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Choosing:  for WWW


We start from the original picture out of the high-quality digital camera, which shot the scene at 2560x1920 pixels.  That is 4'915'200 pixels, more than ten times what the 800x600 image has!  If we take just a 800x600 bite out of it, say at the top left corner, it looks like this:

Clearly we don't want to put the entire image on the web!  (You can download it (1.3MB) to work with it in PhotoShop)

It would not only be too big to view, it would also take a long time to appear since it is over a megabyte big.  So we want to reduce it to an acceptable size.  In PhotoShop the Image Size panel shows:

Changing the resolution will not help:  we will still have the same number of pixels, and the browser will still show an enormous picture.  We need to throw away information by reducing the number of pixels.  That means PhotoShop has to do some work, and the check box Resample Image has to be ticked.  Now we can change the pixel numbers:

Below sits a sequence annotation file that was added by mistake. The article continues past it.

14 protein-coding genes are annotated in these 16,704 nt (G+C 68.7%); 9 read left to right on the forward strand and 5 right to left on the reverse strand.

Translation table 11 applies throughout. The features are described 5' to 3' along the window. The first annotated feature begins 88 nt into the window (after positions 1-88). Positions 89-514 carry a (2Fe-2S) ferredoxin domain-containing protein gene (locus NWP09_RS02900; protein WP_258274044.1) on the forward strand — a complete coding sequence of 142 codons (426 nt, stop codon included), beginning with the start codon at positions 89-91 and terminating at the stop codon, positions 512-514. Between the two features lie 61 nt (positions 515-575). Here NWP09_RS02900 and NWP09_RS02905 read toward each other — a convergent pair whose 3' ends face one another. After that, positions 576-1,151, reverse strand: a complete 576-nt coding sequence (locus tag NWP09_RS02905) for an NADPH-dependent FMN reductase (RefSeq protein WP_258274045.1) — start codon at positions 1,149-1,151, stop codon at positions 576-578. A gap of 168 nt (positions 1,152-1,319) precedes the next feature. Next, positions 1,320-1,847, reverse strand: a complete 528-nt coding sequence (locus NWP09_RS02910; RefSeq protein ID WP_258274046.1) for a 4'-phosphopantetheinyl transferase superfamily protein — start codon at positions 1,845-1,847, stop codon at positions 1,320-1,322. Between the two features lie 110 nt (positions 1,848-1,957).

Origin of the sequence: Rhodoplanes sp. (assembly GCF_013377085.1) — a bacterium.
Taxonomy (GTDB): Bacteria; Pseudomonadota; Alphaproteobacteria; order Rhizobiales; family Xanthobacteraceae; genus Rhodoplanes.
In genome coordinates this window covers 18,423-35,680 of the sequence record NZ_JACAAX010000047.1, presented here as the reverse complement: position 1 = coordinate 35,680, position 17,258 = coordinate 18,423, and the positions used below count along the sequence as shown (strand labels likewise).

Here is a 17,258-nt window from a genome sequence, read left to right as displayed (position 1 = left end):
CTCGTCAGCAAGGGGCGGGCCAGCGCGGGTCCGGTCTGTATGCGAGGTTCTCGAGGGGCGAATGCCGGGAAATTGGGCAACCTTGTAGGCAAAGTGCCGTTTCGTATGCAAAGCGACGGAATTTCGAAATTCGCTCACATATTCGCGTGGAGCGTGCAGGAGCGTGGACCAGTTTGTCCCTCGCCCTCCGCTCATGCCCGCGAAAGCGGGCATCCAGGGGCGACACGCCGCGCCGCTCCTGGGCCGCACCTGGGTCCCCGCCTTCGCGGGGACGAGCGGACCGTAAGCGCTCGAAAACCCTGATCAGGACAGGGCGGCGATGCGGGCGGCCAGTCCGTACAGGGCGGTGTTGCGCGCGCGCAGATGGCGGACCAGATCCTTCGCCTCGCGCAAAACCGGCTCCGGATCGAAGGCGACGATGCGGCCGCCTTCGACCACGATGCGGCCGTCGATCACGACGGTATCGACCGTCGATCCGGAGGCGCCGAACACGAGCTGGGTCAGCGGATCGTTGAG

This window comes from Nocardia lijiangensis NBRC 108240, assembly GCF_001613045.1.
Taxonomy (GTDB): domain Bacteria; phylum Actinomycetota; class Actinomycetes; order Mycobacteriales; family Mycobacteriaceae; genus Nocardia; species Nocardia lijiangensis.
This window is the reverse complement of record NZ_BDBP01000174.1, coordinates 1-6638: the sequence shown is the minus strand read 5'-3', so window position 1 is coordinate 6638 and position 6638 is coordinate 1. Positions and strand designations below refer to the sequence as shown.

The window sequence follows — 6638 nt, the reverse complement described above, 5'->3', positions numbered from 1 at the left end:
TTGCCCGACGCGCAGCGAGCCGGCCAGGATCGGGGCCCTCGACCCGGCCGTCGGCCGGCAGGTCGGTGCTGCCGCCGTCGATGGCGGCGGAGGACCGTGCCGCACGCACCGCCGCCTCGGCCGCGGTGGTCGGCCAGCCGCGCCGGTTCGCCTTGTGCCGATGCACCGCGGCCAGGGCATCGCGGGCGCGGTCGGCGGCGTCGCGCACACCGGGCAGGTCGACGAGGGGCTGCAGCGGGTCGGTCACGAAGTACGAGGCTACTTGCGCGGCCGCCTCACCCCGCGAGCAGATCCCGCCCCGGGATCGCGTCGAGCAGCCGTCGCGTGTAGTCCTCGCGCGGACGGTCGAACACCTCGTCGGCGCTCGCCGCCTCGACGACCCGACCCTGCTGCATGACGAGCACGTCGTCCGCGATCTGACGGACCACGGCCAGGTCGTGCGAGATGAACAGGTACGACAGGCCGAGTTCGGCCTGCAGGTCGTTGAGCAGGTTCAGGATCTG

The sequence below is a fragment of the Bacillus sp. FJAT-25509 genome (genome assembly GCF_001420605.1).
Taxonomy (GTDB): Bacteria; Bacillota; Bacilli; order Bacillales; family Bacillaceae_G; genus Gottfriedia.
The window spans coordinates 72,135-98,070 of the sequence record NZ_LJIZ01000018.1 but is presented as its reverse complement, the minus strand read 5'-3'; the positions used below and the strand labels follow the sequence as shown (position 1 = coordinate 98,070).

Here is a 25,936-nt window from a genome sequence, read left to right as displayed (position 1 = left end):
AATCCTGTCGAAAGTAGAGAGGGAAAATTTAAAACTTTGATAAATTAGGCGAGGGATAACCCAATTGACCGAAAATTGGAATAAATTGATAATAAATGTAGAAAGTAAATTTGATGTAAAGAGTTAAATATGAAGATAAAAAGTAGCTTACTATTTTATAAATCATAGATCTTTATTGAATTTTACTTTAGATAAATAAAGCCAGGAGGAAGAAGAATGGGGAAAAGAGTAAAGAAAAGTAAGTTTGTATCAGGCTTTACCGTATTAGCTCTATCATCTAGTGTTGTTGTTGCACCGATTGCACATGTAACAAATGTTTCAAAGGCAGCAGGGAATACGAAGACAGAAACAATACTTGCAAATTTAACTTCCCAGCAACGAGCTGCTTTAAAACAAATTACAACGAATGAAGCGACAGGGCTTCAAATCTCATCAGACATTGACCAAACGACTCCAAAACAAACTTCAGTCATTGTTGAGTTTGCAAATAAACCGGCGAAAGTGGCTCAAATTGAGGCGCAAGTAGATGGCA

Note that we only need to change the width, the height follows in proportion because the check box Constrain Proportions is also ticked.  When we click the OK button, PhotoShop does some work and we get our reduced image.  The definition has changed to 800x600 but note that the resolution is still the same.  Had we printed the original at that resolution it would have been 45.16 cm wide, but the reduced image is only 14.11 cm wide because we don't have as many pixels.  We have lost a lot of information:  compare an enlargement of a part of the panel above the door, taken from the camera original with the same from the reduced picture:

detail from the 2560x1920 scene detail from the 800x600 scene

The file size is also drastically reduced:  the camera original took 1300kB, the reduced version only 454kB.  A lot of detail is gone.

But we can do even better by using the JPEG compression.  This compression level can be influenced in the Save for Web... dialog of the PhotoShop File menu, here is the top-right part of that dialog box:

In the image below the compression is set to very high by setting the desired quality to Low.  The resulting image is now only 44kB big instead of 454kB:

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next planned revision: 2009-01